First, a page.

Android Patent Infringement on Linux Costs Google $5 Million
By on April 22nd, 2011

Google has faced a tough challenge in the form of numerous patent infringement claims coming from  Bedrock Computer Technologies, a company that is inactive as a company now. The case has been ruled in favor of Bedrock and Google will have to pay $5 million for infringement on a particular technology that is patented to Bedrock Computer Technologies.
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The ruling of the case is questionable for developers in the Linux and the Android ecosystem. Zdnet writes,

Bedrock (a company that is no longer active) sued Google over a relatively obscure patent it held on the use of linked lists with automatically expiring records.

The ruling judge charged Google with the statement,

Google failed to invalidate the patent even though a more defendant-friendly standard — the one also advocated by Microsoft [in recent suits] was used than the one preferred by the US government and the Court of Appeals for the Federal Circuit (CAFC)

Google has created an exclusive club with Android that lets people use most of its services seamlessly. The tight integration of Google services with Android is definitely one of the reasons Google is advocating this platform.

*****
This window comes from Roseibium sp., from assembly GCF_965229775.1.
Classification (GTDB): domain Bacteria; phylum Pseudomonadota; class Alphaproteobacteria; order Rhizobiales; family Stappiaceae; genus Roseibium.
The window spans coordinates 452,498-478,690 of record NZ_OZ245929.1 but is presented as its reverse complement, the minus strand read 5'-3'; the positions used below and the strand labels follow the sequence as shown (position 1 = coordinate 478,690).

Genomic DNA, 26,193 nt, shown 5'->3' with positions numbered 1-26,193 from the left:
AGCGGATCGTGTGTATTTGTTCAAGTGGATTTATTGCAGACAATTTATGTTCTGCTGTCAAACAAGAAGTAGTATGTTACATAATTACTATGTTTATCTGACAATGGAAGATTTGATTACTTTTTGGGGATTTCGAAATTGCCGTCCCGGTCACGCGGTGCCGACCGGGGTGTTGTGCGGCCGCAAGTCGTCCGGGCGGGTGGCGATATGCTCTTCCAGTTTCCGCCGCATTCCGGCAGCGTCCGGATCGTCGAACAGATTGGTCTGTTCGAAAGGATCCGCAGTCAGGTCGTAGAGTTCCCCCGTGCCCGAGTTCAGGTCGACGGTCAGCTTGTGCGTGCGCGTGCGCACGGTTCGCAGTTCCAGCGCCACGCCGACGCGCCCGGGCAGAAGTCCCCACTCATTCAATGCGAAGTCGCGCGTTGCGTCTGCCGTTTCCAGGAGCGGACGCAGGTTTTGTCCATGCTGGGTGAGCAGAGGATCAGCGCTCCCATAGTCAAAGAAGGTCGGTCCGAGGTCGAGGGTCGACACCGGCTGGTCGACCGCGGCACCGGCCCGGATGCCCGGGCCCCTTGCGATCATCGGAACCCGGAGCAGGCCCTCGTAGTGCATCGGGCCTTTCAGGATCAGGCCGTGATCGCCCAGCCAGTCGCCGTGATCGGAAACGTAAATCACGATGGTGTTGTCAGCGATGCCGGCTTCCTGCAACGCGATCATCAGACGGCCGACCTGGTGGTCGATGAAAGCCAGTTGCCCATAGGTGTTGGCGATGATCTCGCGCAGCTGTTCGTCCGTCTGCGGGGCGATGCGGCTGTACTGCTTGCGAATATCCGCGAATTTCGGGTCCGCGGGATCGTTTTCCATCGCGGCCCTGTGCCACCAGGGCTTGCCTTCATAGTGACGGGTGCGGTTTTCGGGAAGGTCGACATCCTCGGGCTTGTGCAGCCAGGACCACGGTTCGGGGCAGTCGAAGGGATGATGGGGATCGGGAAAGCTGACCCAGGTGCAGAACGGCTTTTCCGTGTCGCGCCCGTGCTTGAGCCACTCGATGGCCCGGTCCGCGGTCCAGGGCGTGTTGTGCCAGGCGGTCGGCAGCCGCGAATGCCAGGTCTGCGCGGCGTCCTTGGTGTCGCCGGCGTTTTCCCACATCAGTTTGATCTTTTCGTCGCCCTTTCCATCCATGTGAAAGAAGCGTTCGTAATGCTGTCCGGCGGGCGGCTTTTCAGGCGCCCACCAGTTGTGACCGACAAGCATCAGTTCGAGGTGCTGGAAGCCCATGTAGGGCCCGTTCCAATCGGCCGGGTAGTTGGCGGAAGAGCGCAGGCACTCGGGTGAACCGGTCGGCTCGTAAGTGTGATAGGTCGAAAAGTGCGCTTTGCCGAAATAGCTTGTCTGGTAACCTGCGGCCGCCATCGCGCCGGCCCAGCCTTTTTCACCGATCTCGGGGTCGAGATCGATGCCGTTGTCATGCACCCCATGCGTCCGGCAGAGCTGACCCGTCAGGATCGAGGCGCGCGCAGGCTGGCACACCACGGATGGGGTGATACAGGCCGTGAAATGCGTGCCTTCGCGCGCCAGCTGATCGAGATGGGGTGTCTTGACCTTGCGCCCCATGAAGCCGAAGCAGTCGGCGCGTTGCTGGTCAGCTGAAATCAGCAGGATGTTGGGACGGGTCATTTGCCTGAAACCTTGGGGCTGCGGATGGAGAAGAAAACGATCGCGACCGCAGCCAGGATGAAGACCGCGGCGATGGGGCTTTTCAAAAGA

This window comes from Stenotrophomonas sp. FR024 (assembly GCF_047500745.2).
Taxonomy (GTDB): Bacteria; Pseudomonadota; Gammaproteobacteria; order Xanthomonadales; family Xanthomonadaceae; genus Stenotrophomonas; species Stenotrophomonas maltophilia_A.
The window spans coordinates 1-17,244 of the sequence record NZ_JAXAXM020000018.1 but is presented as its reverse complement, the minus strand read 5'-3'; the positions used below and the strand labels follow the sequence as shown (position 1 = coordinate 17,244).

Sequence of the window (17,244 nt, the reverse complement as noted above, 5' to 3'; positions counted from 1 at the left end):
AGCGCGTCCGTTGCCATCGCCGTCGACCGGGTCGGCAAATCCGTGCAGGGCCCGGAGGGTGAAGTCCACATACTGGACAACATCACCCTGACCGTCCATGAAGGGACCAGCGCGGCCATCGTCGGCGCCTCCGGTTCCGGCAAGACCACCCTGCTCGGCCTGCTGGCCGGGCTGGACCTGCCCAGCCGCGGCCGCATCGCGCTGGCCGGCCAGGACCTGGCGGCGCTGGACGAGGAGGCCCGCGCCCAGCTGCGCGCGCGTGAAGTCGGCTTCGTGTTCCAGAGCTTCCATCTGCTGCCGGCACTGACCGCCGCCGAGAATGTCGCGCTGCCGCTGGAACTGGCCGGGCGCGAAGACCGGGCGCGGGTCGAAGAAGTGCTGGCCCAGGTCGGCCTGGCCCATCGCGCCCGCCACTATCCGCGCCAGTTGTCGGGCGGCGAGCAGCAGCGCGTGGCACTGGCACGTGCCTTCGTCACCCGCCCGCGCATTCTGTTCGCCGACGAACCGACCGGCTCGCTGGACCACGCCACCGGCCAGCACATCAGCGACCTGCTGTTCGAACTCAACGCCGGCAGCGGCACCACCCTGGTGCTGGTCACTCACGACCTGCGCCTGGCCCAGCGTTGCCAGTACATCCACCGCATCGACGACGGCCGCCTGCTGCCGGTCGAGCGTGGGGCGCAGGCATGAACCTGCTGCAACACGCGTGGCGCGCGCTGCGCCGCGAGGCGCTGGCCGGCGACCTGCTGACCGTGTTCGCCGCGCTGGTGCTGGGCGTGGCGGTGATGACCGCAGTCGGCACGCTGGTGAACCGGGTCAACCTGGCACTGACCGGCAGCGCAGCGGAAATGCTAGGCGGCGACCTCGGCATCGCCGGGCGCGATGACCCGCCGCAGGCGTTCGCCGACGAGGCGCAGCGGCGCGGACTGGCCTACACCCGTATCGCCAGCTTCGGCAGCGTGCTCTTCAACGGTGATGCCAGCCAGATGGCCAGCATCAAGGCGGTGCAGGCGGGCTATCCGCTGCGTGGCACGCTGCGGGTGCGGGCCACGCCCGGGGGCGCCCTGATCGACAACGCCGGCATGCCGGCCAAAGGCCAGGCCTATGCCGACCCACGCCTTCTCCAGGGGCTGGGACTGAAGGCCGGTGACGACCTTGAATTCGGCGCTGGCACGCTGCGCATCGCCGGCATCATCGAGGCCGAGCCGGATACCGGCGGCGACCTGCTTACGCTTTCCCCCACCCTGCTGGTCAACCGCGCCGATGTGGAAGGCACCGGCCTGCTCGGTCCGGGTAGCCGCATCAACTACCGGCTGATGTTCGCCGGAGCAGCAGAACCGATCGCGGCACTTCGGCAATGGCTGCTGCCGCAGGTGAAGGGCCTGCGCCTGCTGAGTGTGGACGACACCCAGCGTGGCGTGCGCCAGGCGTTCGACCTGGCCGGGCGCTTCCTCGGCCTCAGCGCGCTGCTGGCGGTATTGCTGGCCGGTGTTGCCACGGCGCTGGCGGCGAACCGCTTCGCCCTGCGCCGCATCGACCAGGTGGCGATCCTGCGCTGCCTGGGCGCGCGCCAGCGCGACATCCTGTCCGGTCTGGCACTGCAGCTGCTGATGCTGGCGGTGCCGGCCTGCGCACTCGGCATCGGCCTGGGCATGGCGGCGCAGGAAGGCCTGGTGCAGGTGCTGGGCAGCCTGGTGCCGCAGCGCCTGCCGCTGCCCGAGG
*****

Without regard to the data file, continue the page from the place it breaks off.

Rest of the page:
Situations like these happen when tech giants make money by using and modifying Open Source code in their products. It becomes extremely important to review these codes for any possible patent infringement and watch out for scavengers like these.

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Author: Chinmoy Kanjilal Google Profile for Chinmoy Kanjilal
Chinmoy Kanjilal is a FOSS enthusiast and evangelist. He is passionate about Android. Security exploits turn him on and he loves to tinker with computer networks. He rants occasionally at Techarraz.com. You can connect with him on Twitter @ckandroid.

Chinmoy Kanjilal has written and can be contacted at chinmoy@techie-buzz.com.

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